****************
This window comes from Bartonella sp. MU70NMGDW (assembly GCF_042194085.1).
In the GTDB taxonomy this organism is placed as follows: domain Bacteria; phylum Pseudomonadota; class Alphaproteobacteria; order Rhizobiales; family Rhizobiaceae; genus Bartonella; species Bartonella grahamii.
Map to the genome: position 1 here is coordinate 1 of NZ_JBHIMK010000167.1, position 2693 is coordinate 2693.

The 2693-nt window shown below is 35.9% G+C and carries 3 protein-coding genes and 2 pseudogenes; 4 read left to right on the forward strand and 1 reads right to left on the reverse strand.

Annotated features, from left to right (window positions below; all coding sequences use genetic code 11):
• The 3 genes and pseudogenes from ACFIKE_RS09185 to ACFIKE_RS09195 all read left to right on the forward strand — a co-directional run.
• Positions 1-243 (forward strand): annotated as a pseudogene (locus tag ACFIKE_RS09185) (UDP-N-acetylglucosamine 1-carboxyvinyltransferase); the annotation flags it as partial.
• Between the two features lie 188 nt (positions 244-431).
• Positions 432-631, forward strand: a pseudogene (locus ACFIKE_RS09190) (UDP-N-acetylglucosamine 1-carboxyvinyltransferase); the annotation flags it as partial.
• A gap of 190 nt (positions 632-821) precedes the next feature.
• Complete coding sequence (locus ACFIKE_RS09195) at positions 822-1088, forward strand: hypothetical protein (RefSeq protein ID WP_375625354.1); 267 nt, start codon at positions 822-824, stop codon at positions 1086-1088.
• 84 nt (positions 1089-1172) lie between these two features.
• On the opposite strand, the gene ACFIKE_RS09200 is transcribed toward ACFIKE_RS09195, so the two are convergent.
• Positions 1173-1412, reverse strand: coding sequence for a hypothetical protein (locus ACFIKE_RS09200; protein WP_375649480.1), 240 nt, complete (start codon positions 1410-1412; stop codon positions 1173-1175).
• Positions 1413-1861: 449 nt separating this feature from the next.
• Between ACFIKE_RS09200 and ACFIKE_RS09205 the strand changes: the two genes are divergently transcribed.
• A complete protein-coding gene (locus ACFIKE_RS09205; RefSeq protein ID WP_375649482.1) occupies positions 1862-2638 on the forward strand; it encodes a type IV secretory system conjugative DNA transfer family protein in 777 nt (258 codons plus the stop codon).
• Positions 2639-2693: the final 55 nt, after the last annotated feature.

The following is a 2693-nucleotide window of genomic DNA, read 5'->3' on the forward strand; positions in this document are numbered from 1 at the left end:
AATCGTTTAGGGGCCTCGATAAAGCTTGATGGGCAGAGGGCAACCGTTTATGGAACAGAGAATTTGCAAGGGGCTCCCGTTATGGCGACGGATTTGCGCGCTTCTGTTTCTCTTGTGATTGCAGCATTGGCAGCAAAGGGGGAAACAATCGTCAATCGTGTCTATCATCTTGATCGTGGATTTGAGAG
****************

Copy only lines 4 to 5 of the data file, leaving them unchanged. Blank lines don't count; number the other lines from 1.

The 2693-nt window shown below is 35.9% G+C and carries 3 protein-coding genes and 2 pseudogenes; 4 read left to right on the forward strand and 1 reads right to left on the reverse strand.

Annotated features, from left to right (window positions below; all coding sequences use genetic code 11):